Security leaders admit to being outgunned by cybercriminals: IBM study

  • Organisations struggling to defend against sophisticated cyber-attacks
  • Few think that global approach to cybercrime will be agreed upon in next 3-5yrs
Security leaders admit to being outgunned by cybercriminals: IBM study

MORE than 80% of security leaders believe the challenge posed by external threats is on the rise, while 60% also agree their organisations are outgunned in the cyber-war, according to a study by IBM.
 
Its study additionally reveals that technology is seen as a critical component in addressing these security issues and threats, with big data, cloud and mobile named as the most significant areas of prioritisation, IBM said in a statement.
 
IBM’s third annual Chief Information Security Officer (CISO) study was conducted by the IBM Centre for Applied Insights and is based on responses from 138 in-depth interviews with the surveyed organisations’ most senior security leaders.
 
Sophisticated external threats were identified by 40% of security leaders as their top challenge with regulations coming in a distant second at just under 15%.
 
As enterprise leaders continue to outline business priorities, external threats will require the most organisational effort over the next three to five years – as much as regulations, new technologies, and internal threats combined.
 
“CISOs are finally getting a seat in the boardroom,” said Brendan Hannigan, general manager, IBM Security.
 
“Security leaders must now use this growing influence to deliver better results: Prioritising the protection of critical assets, focusing investments on intelligence, and recruiting top industry talent to augment internal efforts,” he said.
 
Rethinking cybersecurity tactics
 
The study aimed to uncover and understand how organisations are currently protecting themselves against cyber-attacks, finding 70% of security leaders believe they have mature, traditional technologies that focus on network intrusion prevention, advanced malware detection and network vulnerability scanning.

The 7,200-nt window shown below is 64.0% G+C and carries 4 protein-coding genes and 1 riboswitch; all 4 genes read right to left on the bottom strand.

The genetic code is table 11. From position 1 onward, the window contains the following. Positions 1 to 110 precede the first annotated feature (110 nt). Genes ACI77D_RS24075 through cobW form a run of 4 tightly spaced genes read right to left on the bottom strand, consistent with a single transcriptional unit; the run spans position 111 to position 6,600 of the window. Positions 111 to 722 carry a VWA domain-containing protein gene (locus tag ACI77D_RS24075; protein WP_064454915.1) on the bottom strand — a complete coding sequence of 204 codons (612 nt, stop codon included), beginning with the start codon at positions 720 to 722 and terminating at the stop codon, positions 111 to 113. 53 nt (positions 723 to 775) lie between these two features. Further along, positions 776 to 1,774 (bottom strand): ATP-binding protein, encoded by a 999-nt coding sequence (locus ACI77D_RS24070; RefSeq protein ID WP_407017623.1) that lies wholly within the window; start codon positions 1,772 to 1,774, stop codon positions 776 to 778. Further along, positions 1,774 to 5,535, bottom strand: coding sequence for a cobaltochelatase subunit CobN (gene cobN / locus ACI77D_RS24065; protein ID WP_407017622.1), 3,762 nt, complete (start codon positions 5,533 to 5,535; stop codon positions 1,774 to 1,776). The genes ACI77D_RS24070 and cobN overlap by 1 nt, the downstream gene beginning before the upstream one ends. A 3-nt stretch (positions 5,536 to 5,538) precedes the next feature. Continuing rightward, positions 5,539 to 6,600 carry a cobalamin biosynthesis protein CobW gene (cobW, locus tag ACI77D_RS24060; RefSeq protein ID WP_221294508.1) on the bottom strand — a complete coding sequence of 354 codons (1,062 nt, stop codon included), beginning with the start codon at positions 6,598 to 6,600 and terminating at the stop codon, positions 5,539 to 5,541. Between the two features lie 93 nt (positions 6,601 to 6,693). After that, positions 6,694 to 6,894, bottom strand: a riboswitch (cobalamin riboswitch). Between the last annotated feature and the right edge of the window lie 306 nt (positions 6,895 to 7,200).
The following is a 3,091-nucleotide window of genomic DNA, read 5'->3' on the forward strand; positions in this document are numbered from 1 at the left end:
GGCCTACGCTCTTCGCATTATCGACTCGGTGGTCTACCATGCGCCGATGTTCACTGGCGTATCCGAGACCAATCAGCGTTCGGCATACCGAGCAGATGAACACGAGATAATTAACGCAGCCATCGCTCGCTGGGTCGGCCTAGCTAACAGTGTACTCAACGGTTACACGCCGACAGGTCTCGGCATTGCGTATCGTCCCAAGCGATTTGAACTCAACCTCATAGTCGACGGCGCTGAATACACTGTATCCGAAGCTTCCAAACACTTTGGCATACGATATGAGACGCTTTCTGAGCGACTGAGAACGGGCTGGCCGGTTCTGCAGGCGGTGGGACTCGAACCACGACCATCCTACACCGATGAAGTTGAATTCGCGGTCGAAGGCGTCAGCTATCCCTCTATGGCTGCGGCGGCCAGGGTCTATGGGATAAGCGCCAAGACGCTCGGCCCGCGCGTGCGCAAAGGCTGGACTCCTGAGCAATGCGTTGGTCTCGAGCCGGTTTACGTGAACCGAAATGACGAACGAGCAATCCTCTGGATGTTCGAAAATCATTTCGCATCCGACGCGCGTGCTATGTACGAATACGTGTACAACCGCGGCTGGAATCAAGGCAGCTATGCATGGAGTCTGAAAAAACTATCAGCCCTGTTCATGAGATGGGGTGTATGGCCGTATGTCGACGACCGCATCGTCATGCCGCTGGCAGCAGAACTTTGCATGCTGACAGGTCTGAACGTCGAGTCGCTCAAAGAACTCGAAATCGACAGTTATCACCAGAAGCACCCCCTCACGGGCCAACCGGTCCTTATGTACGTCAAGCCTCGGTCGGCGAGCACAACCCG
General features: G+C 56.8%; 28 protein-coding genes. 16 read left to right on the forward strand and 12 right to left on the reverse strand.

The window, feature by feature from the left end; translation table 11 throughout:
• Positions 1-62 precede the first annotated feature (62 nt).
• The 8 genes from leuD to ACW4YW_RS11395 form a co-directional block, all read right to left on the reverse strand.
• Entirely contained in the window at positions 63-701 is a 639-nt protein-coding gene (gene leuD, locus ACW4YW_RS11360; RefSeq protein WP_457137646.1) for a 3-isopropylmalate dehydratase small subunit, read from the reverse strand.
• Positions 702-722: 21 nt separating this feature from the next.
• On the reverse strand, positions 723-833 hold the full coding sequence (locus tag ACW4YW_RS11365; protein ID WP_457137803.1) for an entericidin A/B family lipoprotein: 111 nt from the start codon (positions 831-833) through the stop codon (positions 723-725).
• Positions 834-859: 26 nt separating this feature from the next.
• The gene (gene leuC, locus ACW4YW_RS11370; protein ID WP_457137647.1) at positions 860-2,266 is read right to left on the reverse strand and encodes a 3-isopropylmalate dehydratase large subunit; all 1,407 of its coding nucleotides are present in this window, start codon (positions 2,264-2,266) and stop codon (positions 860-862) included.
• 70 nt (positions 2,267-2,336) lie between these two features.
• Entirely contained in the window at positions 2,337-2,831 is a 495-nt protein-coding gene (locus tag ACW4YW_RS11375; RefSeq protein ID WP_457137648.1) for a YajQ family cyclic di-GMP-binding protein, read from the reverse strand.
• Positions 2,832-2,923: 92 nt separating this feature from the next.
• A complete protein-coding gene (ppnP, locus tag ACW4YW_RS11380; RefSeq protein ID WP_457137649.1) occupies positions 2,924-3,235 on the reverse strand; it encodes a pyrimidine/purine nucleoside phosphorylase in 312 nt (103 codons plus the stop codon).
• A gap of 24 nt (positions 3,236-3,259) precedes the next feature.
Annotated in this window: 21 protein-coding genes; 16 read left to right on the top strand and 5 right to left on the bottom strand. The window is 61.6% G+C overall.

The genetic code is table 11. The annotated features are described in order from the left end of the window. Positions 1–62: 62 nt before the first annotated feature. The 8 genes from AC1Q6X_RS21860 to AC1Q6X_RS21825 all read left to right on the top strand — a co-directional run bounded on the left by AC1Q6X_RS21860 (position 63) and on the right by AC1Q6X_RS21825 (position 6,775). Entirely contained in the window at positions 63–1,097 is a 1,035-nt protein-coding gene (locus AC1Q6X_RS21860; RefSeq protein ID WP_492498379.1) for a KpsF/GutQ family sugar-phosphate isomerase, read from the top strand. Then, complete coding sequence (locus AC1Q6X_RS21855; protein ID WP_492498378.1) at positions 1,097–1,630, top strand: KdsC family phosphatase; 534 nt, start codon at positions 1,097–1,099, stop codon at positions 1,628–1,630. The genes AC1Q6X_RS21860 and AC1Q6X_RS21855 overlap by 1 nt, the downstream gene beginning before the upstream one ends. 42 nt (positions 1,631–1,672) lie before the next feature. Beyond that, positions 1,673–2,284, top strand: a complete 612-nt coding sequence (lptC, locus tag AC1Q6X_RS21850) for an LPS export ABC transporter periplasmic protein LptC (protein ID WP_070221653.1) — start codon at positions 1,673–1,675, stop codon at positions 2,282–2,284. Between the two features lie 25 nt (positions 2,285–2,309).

However, nearly half (50%) agree that deploying new security technology is the top focus area for their organisation, and they identified data leakage prevention, cloud security, and mobile/ device security as the top three areas in need of dramatic transformation.
 
Additional findings from the IBM CISO study include:

  • Cloud security continues to lead the agenda: While concern over cloud security remains strong, close to 90% of respondents have adopted cloud or are currently planning cloud initiatives. Of this group, 75% expect their cloud security budget to increase or increase dramatically over the next three to five years.
  • Data driven security intelligence capabilities are top of mind: Over 70% of security leaders said real-time security intelligence is increasingly important to their organisation. Despite this strong agreement, the study found areas such as data classification and discovery and security intelligence analytics have relatively low maturity (54%) and require a higher need for improvement or transformation.
  • Significant mobile security needs still remain: Despite the growing mobile workforce, only 45% of security leaders stated they have an effective mobile device management approach. In fact, according to the study, mobile and device security ranked at the bottom of the maturity list (51%).

Uncertainty around government landscape
 
In addition to external threats, the study indicated CISOs face additional challenges from governments as nearly 80% of respondents said the potential risk from regulations and standards have increased over the past three years.
 
Security leaders are most uncertain about whether governments will handle security governance on a national or global level as well as how transparent they will be in doing so. Only 22% think that a global approach to combating cybercrime will be agreed upon in the next three to five years.
 
Empowering security leaders
 
With cyber-attacks and government regulations continuing to evolve, a majority of organisations have redefined their view of security over the past three years, vaulting security leaders into more influential roles, IBM said.
 
According to the study, 90% of security leaders strongly agree that they have significant influence in their organisation, with 76% stating that their degree of influence has significantly increased in the last three years.
 
In addition, 71% strongly agree that they are receiving the organisational support that they need in order to do their jobs effectively.
 
To download the report, go to www.ibm.com/security/ciso.
 
Related Stories:
 
Security chiefs call for investments in ‘transformative’ technologies
 
Security on the cloud: Myths dispelled
 
Basic security products don't cut it anymore: IDC
 
 
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